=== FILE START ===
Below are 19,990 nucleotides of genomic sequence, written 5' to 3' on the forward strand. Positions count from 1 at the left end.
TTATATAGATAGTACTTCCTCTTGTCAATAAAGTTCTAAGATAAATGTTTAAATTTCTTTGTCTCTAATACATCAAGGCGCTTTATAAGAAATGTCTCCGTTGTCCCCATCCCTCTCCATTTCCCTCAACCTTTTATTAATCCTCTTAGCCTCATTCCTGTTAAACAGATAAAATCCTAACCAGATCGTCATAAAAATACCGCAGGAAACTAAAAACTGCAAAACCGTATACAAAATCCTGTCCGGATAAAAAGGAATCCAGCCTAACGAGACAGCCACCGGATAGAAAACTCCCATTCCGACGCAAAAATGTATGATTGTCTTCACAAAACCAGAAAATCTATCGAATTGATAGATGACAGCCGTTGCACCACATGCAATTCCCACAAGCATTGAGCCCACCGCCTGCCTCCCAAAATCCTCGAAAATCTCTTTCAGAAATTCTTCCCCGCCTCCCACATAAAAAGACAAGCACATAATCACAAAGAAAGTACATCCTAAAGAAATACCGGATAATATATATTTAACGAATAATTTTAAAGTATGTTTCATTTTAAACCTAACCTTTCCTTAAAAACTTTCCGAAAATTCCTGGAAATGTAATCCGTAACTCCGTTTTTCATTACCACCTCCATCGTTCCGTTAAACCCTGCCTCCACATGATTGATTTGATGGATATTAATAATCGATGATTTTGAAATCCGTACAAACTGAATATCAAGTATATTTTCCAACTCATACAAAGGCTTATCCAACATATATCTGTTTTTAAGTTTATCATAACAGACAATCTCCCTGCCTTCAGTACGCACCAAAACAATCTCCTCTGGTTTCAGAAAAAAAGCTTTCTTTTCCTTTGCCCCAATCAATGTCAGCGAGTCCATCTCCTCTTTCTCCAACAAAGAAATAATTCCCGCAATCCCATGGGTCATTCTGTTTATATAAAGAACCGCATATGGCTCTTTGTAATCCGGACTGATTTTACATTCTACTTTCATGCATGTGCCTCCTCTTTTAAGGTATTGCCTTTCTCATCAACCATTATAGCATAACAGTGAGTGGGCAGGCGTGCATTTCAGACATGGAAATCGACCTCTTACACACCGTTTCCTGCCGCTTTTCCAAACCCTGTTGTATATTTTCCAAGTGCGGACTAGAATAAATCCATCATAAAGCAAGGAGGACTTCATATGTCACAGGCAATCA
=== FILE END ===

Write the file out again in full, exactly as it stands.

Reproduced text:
Below are 19,990 nucleotides of genomic sequence, written 5' to 3' on the forward strand. Positions count from 1 at the left end.
TTATATAGATAGTACTTCCTCTTGTCAATAAAGTTCTAAGATAAATGTTTAAATTTCTTTGTCTCTAATACATCAAGGCGCTTTATAAGAAATGTCTCCGTTGTCCCCATCCCTCTCCATTTCCCTCAACCTTTTATTAATCCTCTTAGCCTCATTCCTGTTAAACAGATAAAATCCTAACCAGATCGTCATAAAAATACCGCAGGAAACTAAAAACTGCAAAACCGTATACAAAATCCTGTCCGGATAAAAAGGAATCCAGCCTAACGAGACAGCCACCGGATAGAAAACTCCCATTCCGACGCAAAAATGTATGATTGTCTTCACAAAACCAGAAAATCTATCGAATTGATAGATGACAGCCGTTGCACCACATGCAATTCCCACAAGCATTGAGCCCACCGCCTGCCTCCCAAAATCCTCGAAAATCTCTTTCAGAAATTCTTCCCCGCCTCCCACATAAAAAGACAAGCACATAATCACAAAGAAAGTACATCCTAAAGAAATACCGGATAATATATATTTAACGAATAATTTTAAAGTATGTTTCATTTTAAACCTAACCTTTCCTTAAAAACTTTCCGAAAATTCCTGGAAATGTAATCCGTAACTCCGTTTTTCATTACCACCTCCATCGTTCCGTTAAACCCTGCCTCCACATGATTGATTTGATGGATATTAATAATCGATGATTTTGAAATCCGTACAAACTGAATATCAAGTATATTTTCCAACTCATACAAAGGCTTATCCAACATATATCTGTTTTTAAGTTTATCATAACAGACAATCTCCCTGCCTTCAGTACGCACCAAAACAATCTCCTCTGGTTTCAGAAAAAAAGCTTTCTTTTCCTTTGCCCCAATCAATGTCAGCGAGTCCATCTCCTCTTTCTCCAACAAAGAAATAATTCCCGCAATCCCATGGGTCATTCTGTTTATATAAAGAACCGCATATGGCTCTTTGTAATCCGGACTGATTTTACATTCTACTTTCATGCATGTGCCTCCTCTTTTAAGGTATTGCCTTTCTCATCAACCATTATAGCATAACAGTGAGTGGGCAGGCGTGCATTTCAGACATGGAAATCGACCTCTTACACACCGTTTCCTGCCGCTTTTCCAAACCCTGTTGTATATTTTCCAAGTGCGGACTAGAATAAATCCATCATAAAGCAAGGAGGACTTCATATGTCACAGGCAATCA